Aerosmith has returned to the Park Theater at Park MGM with the second leg of their Live Nation-presented residency show, Aerosmith: Deuces Are Wild (running through July 09); and it’s immediately apparent why there’s been so much demand for tickets that the residency has been extended – with a pair of festival appearances in late July (Minnesota’s Twin Cities Summer Jam, and the Roxodus Music Fest in Ontario, Canada); with dates back East, through August (at MGM National Harbor, Borgata, and MGM Springfield); and then with Legs 3 and 4 returning to Park MGM (in September/October, and November/December, respectively): With this first residency, and after nearly a half-century together, are doubling-down on their legacy as America’s Greatest Rock & Roll Band.

By the time of their 2001 induction into the Rock & Roll Hall of Fame, Aerosmith’s Tom Hamilton (bass), Joey Kramer (drums), Joe Perry (guitar), Steven Tyler (vocals, keyboards), and Brad Whitford (guitar) had not only recorded one of the greatest rock anthems of all-time (“Dream On”), one of rock’s most iconic openings (“Sweet Emotion”), and the song that would go on to bridge the rock-rap divide (“Walk This Way”); but had blazed brightly, partially disbanded, regrouped, and staged what’s been quite-deservedly called "the single most successful comeback in the history of heavy metal, if not all of popular music." *  Mind you, that was after only the first three of the band’s five decades, together.

Aerosmith: Deuces Are Wild begins in a very Vegas-y way, ** while a mini-documentary about the band is screened.  Then the band takes the stage, and it’s at this point that everyone stands-up and remains standing for pretty much the rest of the concert.  And make no mistake about it, Deuces Are Wild is a hard rock concert posing as a residency (or perhaps it’s the other way around), as few (if any), have been in this era of Las Vegas entertainment.

And what a concert!  You’re gonna hear early Aerosmith hits (in addition to those mentioned, above), like the power-ballad “Seasons of Wither,” the protopunk “Toys in the Attic,” the growling “Back in the Saddle,” and my favorite OG Aerosmith hootenanny, “Mama Kin;” as well as their covers of Fleetwood Mac’s “Stop Messin’ Around,” and of Tiny Bradshaw’s 1951 jump-blues standard “Train Kept A-Rollin’.”*** The band’s post-comeback oeuvre is featured by songs including the rollicking “Dude (Looks Like a Lady)” the single that kicked off the band’s late-‘80s resurgence, “Cryin’” (the first of the band’s trilogy of music video’s starring a pre-Clueless Alicia Silverstone), in addition to popular songs like “Livin’ on the Edge,” “Love in an Elevator,” and the Diane Warren-penned rock power-ballad “I Don’t Want to Miss a Thing” (the band’s first single to top Billboard’s Hot 100).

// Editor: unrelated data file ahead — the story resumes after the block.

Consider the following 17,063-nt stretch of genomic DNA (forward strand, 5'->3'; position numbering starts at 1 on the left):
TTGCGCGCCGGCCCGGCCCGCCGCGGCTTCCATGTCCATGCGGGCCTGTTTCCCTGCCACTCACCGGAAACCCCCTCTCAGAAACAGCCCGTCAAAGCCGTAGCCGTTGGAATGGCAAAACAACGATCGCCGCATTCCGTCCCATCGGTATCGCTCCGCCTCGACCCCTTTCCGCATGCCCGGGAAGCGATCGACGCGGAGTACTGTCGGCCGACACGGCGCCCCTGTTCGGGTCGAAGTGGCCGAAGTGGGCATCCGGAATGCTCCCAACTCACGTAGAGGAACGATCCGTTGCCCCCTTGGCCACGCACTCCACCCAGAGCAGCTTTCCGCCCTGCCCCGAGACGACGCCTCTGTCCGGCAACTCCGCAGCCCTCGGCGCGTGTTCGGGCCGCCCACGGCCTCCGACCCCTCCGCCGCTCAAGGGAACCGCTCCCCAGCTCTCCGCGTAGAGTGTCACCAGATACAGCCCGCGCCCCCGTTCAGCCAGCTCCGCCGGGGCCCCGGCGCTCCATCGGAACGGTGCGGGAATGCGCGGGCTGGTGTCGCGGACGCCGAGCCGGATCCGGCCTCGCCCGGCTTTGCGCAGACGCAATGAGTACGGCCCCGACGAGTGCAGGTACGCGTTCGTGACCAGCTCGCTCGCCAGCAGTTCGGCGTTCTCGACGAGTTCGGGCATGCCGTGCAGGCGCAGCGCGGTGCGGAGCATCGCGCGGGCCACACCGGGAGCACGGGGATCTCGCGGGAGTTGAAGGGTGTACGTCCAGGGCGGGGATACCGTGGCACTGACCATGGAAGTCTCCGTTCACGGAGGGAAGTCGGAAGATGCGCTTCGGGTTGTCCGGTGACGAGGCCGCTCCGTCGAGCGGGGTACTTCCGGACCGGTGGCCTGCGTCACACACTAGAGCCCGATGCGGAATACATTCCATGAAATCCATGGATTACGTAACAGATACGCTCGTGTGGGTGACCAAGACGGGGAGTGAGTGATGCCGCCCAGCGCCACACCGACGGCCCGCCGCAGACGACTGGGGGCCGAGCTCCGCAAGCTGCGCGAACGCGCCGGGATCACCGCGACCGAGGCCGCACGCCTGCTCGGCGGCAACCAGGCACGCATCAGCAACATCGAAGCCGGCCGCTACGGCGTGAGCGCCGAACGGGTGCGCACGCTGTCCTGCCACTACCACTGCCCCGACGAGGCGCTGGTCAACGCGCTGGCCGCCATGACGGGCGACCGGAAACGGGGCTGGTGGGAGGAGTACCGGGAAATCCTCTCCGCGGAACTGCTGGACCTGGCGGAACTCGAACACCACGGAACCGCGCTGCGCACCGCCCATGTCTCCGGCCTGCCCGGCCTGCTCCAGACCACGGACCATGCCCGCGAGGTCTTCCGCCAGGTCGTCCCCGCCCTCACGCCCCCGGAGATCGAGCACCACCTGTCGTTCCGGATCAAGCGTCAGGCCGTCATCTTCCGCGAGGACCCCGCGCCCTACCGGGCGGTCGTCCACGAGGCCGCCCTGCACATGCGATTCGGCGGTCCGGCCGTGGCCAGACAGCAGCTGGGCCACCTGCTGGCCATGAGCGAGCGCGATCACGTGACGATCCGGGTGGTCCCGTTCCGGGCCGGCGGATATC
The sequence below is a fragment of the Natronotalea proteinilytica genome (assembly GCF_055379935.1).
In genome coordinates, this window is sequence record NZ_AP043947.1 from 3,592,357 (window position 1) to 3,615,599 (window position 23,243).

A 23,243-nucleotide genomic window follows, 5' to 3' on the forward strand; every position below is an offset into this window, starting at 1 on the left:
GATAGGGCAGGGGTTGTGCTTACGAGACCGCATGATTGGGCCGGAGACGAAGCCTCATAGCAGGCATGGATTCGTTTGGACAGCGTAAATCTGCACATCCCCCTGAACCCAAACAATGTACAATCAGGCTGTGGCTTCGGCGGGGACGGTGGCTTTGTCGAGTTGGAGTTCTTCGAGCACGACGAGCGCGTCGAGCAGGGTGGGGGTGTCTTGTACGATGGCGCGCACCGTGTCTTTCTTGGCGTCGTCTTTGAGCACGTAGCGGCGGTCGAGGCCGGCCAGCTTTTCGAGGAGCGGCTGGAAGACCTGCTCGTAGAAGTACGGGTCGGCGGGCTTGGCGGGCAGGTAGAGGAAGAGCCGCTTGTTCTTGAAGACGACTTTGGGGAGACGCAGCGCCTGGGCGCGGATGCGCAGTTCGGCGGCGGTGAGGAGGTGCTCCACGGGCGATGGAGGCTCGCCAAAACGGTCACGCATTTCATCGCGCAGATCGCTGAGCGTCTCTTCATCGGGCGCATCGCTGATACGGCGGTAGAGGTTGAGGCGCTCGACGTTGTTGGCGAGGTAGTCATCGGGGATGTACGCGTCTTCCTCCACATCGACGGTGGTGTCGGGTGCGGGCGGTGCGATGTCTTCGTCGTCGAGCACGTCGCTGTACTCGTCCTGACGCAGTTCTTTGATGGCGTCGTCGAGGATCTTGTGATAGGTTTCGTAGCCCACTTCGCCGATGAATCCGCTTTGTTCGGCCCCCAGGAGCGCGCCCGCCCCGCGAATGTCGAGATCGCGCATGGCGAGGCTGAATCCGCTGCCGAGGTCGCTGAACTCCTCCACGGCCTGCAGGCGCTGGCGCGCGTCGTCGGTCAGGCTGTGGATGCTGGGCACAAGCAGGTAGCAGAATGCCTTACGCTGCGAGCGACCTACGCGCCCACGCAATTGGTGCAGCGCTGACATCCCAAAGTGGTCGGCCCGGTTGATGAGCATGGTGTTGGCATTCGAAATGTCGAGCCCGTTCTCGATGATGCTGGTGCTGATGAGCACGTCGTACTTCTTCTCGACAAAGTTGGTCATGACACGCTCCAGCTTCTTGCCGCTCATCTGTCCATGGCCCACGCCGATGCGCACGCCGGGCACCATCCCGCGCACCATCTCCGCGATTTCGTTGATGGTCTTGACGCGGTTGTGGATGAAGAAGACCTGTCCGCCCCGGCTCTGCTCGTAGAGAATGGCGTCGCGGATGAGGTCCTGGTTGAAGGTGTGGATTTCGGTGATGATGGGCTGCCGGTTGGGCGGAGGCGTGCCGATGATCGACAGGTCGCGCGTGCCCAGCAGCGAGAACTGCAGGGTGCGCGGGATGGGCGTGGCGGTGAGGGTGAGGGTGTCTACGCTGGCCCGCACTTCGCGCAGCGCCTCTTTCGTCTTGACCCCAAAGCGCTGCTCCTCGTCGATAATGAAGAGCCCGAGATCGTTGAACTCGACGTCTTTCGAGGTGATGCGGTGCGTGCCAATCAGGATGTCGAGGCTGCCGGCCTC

After a blink-and-you-miss-it break, Messrs. Hamilton, Kramer, Perry, Tyler, and Whitford return for a searing encore that begins with the iconic “Dream On;” continues with their popular cover of the Beatles’ “Come Together” (from the 1978 film, Sgt. Pepper’s Lonely Hearts Club Band, and its soundtrack); and concludes with the song that introduced them to a new generation of fans, “Walk this Way.”

What you aren’t going to hear are classics like “Same Old Song and Dance,” or their cover of the Shangri-Las’ “Remember (Walking in the Sand).”  Nor will you hear later hits such as “Rag Doll” (which was a bummer for me), “Angel,” “Crazy,” “The Other Side,” or “Pink.”  Perhaps most surprisingly though was the omission of “Janie’s Got a Gun” – though one assumes this is due to societal pressure and/or political correctness in light of ever-increasing gun violence.

But if there’s one thing about Aerosmith that seeing Aerosmith: Deuces Are Wild makes abundantly clear, it’s that these five guys still rock (hard), and they’re still having one heckuva time doing so.

Aerosmith: Deuces Are Wild
Park  Theater | Park MGM
Click HERE for info and tickets

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[Editor’s Notes: * Daniel Bukszpan, The Encyclöpedia öf Heavy Metal (2003) // ** read: with a very Cirque du Soleilesque immersive audience experience involving characters from their album covers // *** Aerosmith’s was actually a 1974 hard rock cover of Led Zeppelin’s 1968 blues-rock cover of the Yardbirds’ 1965 psychedelic rock cover of Johnny Burnett and the Rock and Roll Trio’s 1956 guitar-riff-driven cover of Bradshaw’s 1951 jump-blues original)